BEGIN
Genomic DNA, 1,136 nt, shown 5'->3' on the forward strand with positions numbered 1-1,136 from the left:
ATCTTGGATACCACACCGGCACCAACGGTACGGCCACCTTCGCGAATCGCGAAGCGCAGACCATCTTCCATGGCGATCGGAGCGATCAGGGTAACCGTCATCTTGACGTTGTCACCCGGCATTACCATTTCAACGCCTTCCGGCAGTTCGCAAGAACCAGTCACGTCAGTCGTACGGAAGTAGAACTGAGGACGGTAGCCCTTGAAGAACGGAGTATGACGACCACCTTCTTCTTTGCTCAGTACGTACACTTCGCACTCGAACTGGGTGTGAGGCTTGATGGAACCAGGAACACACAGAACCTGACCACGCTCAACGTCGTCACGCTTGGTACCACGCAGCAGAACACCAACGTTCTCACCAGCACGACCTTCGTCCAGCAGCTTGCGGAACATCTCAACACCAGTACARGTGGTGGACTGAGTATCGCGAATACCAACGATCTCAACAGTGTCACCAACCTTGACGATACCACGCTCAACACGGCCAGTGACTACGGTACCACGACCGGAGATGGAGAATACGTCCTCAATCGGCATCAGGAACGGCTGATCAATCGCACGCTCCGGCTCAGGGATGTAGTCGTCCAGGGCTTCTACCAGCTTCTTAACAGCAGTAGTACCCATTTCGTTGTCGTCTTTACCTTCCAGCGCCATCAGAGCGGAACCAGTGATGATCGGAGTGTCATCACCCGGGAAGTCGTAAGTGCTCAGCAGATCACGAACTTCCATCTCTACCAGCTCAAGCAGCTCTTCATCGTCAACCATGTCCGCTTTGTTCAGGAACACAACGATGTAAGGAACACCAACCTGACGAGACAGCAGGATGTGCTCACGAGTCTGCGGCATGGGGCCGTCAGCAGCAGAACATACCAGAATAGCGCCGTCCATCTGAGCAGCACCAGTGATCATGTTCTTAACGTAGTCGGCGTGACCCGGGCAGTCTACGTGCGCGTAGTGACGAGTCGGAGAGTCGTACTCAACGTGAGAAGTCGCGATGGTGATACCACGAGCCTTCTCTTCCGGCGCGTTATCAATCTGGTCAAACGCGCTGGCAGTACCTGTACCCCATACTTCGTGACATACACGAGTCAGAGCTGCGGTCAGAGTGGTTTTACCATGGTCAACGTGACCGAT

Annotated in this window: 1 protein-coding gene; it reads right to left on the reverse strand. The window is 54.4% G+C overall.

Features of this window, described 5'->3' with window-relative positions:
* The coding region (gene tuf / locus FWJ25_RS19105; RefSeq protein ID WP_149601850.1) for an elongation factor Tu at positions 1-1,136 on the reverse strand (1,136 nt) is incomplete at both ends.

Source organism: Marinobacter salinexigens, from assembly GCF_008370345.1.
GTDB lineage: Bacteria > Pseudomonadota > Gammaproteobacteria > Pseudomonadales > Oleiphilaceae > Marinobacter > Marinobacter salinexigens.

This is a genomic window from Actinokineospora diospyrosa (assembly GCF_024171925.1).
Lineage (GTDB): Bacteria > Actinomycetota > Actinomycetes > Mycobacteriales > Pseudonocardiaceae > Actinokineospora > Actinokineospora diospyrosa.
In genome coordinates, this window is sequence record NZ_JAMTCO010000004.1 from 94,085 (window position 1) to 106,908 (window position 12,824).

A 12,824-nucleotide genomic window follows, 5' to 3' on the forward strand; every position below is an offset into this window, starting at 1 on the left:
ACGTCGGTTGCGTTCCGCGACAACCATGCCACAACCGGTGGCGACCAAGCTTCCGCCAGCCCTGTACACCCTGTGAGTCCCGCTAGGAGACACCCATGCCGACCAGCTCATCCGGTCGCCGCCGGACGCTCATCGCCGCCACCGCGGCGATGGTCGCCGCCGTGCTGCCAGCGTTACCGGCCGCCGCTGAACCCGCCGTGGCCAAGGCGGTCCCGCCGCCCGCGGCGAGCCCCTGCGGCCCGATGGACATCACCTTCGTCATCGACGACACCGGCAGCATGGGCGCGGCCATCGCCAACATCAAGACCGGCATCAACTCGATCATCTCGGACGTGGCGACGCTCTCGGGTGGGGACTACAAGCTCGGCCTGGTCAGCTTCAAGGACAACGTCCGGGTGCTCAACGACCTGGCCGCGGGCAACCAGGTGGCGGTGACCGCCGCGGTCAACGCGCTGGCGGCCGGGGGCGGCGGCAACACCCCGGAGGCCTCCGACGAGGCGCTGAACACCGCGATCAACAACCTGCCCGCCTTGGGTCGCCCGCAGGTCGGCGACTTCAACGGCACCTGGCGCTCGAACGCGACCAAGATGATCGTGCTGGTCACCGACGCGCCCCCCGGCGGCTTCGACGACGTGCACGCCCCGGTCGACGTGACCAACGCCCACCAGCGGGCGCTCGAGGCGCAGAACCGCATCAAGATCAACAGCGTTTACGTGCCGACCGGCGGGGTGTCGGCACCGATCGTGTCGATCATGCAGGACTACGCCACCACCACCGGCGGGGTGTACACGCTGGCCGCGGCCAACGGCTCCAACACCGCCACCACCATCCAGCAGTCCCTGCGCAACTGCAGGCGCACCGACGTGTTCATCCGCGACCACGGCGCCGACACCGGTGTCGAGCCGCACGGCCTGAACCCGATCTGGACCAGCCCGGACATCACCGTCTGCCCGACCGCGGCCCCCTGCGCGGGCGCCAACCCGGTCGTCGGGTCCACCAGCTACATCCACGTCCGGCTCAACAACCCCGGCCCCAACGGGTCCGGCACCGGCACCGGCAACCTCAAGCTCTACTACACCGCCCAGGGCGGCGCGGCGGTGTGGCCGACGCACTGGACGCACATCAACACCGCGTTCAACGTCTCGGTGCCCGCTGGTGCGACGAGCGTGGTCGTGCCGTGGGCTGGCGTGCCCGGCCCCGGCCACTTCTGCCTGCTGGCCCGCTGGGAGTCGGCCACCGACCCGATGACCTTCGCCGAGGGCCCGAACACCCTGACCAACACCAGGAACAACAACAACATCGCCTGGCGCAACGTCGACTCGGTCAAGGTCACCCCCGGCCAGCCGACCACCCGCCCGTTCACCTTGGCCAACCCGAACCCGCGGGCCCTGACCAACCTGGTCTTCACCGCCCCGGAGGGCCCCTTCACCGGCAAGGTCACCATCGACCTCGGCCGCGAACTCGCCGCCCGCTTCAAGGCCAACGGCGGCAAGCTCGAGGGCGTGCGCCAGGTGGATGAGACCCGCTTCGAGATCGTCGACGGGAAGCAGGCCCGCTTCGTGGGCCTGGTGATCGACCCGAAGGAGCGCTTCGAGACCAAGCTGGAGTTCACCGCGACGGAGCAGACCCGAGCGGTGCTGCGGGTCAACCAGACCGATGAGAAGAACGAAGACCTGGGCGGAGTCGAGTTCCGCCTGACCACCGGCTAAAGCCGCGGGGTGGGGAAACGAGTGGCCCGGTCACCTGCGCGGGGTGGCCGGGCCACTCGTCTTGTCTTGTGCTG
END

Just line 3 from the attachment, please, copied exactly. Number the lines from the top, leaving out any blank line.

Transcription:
Annotated in this window: 1 protein-coding gene; it reads right to left on the reverse strand. The window is 54.4% G+C overall.